the Oregon National Guard will distribute approximately 395,000 pieces of personal protective equipment (PPE) to all long-term care facilities across Oregon, Governor Kate Brown announced Monday.
The distribution, which includes masks, gloves, and face shields, is aimed to immediately supplement efforts by the Department of Human Services and the Oregon Health Authority to support facilities by helping prevent the spread of COVID-19 to residents and staff.
“The staff of Oregon’s long-term care facilities are on the front lines of our fight against COVID-19, and I am committed to protecting their health and safety,” said Governor Brown. “This critical equipment will help protect both them, and the residents of these facilities, who are among the most at-risk Oregonians for exposure and infection.
Governor Brown went on to thank the National Guard members for their “tireless” efforts in making this rapid distribution of personal protective equipment possible.
The shipments of PPE to Oregon’s long-term care facilities include approximately 177,000 surgical masks, 127,000 gloves, 55,000 N95 masks, 33,000 face shields and 2,500 gowns. Members of the Oregon National Guard began deliveries of this equipment Saturday.
“Long-term care providers across the state have been in dire need of personal protective equipment to ensure that our caregivers can follow best practices for infection, prevention, and containment,” said April Diaz, vice president of clinical services for Marquis Companies. “We are grateful to all those involved in acquiring these much needed resources for Oregon’s long-term care facilities.”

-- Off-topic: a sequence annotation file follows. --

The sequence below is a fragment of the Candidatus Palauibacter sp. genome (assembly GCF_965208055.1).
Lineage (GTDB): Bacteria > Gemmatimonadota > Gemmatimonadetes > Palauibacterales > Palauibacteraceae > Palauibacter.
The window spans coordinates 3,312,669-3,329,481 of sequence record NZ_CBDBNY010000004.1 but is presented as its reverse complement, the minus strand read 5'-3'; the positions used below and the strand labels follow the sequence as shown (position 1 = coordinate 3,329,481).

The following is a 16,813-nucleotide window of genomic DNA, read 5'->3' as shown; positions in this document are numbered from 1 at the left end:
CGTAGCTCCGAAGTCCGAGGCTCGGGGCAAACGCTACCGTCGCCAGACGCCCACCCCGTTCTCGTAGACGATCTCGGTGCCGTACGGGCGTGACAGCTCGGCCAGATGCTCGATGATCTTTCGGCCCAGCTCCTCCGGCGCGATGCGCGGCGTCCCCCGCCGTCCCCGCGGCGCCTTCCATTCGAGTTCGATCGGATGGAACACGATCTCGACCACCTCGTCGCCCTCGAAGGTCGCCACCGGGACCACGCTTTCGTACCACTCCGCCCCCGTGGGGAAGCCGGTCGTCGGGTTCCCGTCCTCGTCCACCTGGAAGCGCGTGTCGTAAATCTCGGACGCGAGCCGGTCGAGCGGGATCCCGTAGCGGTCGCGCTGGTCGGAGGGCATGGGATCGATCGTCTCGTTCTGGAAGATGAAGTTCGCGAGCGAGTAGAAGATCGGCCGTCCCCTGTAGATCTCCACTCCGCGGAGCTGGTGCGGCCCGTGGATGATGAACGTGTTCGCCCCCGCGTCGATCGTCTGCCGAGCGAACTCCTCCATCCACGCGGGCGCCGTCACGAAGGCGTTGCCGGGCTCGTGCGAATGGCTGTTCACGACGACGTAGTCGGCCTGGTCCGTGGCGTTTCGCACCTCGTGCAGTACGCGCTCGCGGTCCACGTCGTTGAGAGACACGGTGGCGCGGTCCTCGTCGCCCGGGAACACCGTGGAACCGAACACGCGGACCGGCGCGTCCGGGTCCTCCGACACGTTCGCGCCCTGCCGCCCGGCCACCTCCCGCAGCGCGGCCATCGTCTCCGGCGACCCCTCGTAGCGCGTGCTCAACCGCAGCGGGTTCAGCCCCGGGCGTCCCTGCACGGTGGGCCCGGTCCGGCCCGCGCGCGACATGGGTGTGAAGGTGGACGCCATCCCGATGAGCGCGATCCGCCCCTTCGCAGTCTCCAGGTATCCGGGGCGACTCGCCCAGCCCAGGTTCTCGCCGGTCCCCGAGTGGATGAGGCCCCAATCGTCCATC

Seniors and those with underlying medical conditions are at much higher risk for serious repercussions or death from COVID-19, the respiratory illness caused by the new coronavirus. For that reason, the news of confirmed cases of the disease in a care home is something many in Canby had hoped to avoid.
Unfortunately, the first outbreak of COVID-19 in a local care home were confirmed by the Canby Now Podcast Monday.
Canby Fire District and other agencies involved in the local response met and reviewed protocol with all of the city’s long-term care facilities in the early stages of the global outbreak.
And, more recently, the city’s care homes were praised for their prompt and diligent attention to strict lock-down procedures and other infectious disease prevention guidelines now in effect statewide.
Despite the efforts, the virus has already exacted a heavy toll on Oregon’s long-term care facilities. As of April 14, 32 of the state’s 55 deaths were linked to senior care homes.
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